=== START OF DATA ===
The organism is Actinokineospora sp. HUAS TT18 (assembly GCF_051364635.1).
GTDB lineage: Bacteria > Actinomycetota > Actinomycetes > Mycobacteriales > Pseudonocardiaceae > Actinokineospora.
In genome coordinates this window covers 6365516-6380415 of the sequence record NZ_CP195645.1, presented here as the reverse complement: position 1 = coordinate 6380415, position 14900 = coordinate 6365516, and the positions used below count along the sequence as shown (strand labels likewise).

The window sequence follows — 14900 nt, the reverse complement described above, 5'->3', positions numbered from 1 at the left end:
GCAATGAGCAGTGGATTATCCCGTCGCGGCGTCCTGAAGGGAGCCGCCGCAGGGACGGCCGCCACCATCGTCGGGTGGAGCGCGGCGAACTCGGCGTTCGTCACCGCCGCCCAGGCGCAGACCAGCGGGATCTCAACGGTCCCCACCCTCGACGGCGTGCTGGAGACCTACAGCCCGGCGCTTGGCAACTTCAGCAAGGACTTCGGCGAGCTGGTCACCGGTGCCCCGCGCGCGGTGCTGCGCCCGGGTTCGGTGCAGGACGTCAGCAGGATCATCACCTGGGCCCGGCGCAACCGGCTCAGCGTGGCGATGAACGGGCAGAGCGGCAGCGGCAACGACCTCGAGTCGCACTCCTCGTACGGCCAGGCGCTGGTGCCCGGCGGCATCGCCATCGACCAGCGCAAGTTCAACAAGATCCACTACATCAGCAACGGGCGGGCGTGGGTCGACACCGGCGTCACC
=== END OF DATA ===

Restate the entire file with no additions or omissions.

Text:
The organism is Actinokineospora sp. HUAS TT18 (assembly GCF_051364635.1).
GTDB lineage: Bacteria > Actinomycetota > Actinomycetes > Mycobacteriales > Pseudonocardiaceae > Actinokineospora.
In genome coordinates this window covers 6365516-6380415 of the sequence record NZ_CP195645.1, presented here as the reverse complement: position 1 = coordinate 6380415, position 14900 = coordinate 6365516, and the positions used below count along the sequence as shown (strand labels likewise).

The window sequence follows — 14900 nt, the reverse complement described above, 5'->3', positions numbered from 1 at the left end:
GCAATGAGCAGTGGATTATCCCGTCGCGGCGTCCTGAAGGGAGCCGCCGCAGGGACGGCCGCCACCATCGTCGGGTGGAGCGCGGCGAACTCGGCGTTCGTCACCGCCGCCCAGGCGCAGACCAGCGGGATCTCAACGGTCCCCACCCTCGACGGCGTGCTGGAGACCTACAGCCCGGCGCTTGGCAACTTCAGCAAGGACTTCGGCGAGCTGGTCACCGGTGCCCCGCGCGCGGTGCTGCGCCCGGGTTCGGTGCAGGACGTCAGCAGGATCATCACCTGGGCCCGGCGCAACCGGCTCAGCGTGGCGATGAACGGGCAGAGCGGCAGCGGCAACGACCTCGAGTCGCACTCCTCGTACGGCCAGGCGCTGGTGCCCGGCGGCATCGCCATCGACCAGCGCAAGTTCAACAAGATCCACTACATCAGCAACGGGCGGGCGTGGGTCGACACCGGCGTCACC